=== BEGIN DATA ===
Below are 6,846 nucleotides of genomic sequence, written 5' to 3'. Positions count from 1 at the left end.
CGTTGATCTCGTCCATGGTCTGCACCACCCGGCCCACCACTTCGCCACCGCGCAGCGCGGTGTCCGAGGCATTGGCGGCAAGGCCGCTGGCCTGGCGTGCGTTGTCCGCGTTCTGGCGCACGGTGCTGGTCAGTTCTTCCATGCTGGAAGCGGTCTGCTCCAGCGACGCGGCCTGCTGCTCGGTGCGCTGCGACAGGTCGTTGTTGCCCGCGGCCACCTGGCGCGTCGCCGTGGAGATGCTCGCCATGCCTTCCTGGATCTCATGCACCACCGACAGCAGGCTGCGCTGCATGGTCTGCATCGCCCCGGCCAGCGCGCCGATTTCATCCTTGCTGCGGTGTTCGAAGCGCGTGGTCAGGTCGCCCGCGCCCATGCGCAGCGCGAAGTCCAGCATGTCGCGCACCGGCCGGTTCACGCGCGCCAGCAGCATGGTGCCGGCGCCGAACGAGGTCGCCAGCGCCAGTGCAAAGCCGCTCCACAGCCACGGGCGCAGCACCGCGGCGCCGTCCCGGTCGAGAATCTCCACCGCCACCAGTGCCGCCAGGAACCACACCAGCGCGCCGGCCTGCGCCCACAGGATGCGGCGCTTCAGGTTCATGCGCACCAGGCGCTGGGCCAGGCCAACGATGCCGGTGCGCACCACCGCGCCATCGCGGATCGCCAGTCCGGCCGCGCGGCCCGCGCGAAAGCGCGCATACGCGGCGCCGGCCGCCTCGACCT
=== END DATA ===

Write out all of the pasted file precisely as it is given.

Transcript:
Below are 6,846 nucleotides of genomic sequence, written 5' to 3'. Positions count from 1 at the left end.
CGTTGATCTCGTCCATGGTCTGCACCACCCGGCCCACCACTTCGCCACCGCGCAGCGCGGTGTCCGAGGCATTGGCGGCAAGGCCGCTGGCCTGGCGTGCGTTGTCCGCGTTCTGGCGCACGGTGCTGGTCAGTTCTTCCATGCTGGAAGCGGTCTGCTCCAGCGACGCGGCCTGCTGCTCGGTGCGCTGCGACAGGTCGTTGTTGCCCGCGGCCACCTGGCGCGTCGCCGTGGAGATGCTCGCCATGCCTTCCTGGATCTCATGCACCACCGACAGCAGGCTGCGCTGCATGGTCTGCATCGCCCCGGCCAGCGCGCCGATTTCATCCTTGCTGCGGTGTTCGAAGCGCGTGGTCAGGTCGCCCGCGCCCATGCGCAGCGCGAAGTCCAGCATGTCGCGCACCGGCCGGTTCACGCGCGCCAGCAGCATGGTGCCGGCGCCGAACGAGGTCGCCAGCGCCAGTGCAAAGCCGCTCCACAGCCACGGGCGCAGCACCGCGGCGCCGTCCCGGTCGAGAATCTCCACCGCCACCAGTGCCGCCAGGAACCACACCAGCGCGCCGGCCTGCGCCCACAGGATGCGGCGCTTCAGGTTCATGCGCACCAGGCGCTGGGCCAGGCCAACGATGCCGGTGCGCACCACCGCGCCATCGCGGATCGCCAGTCCGGCCGCGCGGCCCGCGCGAAAGCGCGCATACGCGGCGCCGGCCGCCTCGACCT